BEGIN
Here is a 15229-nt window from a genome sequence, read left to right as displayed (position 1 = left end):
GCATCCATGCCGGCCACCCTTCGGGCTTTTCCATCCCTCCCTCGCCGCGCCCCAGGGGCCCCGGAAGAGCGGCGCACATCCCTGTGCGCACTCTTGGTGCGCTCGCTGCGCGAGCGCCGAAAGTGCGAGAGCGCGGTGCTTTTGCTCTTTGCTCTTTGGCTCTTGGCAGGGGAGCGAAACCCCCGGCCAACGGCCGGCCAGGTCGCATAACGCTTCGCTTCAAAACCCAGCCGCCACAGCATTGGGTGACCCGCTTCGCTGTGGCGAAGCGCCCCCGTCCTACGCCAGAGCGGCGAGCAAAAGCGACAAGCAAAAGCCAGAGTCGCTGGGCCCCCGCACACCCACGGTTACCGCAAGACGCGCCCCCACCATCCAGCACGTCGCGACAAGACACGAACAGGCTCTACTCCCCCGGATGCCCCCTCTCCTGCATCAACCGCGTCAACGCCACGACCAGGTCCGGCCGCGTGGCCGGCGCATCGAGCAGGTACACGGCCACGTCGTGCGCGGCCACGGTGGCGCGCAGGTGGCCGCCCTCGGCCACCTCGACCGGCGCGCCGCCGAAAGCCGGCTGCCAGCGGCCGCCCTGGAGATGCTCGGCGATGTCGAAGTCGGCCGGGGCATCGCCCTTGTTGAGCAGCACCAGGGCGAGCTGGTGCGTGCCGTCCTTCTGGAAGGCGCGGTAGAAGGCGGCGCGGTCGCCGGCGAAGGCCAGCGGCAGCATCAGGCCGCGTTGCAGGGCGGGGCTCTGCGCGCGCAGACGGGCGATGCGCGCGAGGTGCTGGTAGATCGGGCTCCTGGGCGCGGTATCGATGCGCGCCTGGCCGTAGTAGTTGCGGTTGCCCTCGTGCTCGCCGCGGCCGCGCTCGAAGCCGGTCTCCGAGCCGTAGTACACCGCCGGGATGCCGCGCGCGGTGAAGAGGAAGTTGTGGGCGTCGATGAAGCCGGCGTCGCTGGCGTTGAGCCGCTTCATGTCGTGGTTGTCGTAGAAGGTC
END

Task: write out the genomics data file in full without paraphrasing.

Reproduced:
Here is a 15229-nt window from a genome sequence, read left to right as displayed (position 1 = left end):
GCATCCATGCCGGCCACCCTTCGGGCTTTTCCATCCCTCCCTCGCCGCGCCCCAGGGGCCCCGGAAGAGCGGCGCACATCCCTGTGCGCACTCTTGGTGCGCTCGCTGCGCGAGCGCCGAAAGTGCGAGAGCGCGGTGCTTTTGCTCTTTGCTCTTTGGCTCTTGGCAGGGGAGCGAAACCCCCGGCCAACGGCCGGCCAGGTCGCATAACGCTTCGCTTCAAAACCCAGCCGCCACAGCATTGGGTGACCCGCTTCGCTGTGGCGAAGCGCCCCCGTCCTACGCCAGAGCGGCGAGCAAAAGCGACAAGCAAAAGCCAGAGTCGCTGGGCCCCCGCACACCCACGGTTACCGCAAGACGCGCCCCCACCATCCAGCACGTCGCGACAAGACACGAACAGGCTCTACTCCCCCGGATGCCCCCTCTCCTGCATCAACCGCGTCAACGCCACGACCAGGTCCGGCCGCGTGGCCGGCGCATCGAGCAGGTACACGGCCACGTCGTGCGCGGCCACGGTGGCGCGCAGGTGGCCGCCCTCGGCCACCTCGACCGGCGCGCCGCCGAAAGCCGGCTGCCAGCGGCCGCCCTGGAGATGCTCGGCGATGTCGAAGTCGGCCGGGGCATCGCCCTTGTTGAGCAGCACCAGGGCGAGCTGGTGCGTGCCGTCCTTCTGGAAGGCGCGGTAGAAGGCGGCGCGGTCGCCGGCGAAGGCCAGCGGCAGCATCAGGCCGCGTTGCAGGGCGGGGCTCTGCGCGCGCAGACGGGCGATGCGCGCGAGGTGCTGGTAGATCGGGCTCCTGGGCGCGGTATCGATGCGCGCCTGGCCGTAGTAGTTGCGGTTGCCCTCGTGCTCGCCGCGGCCGCGCTCGAAGCCGGTCTCCGAGCCGTAGTACACCGCCGGGATGCCGCGCGCGGTGAAGAGGAAGTTGTGGGCGTCGATGAAGCCGGCGTCGCTGGCGTTGAGCCGCTTCATGTCGTGGTTGTCGTAGAAGGTC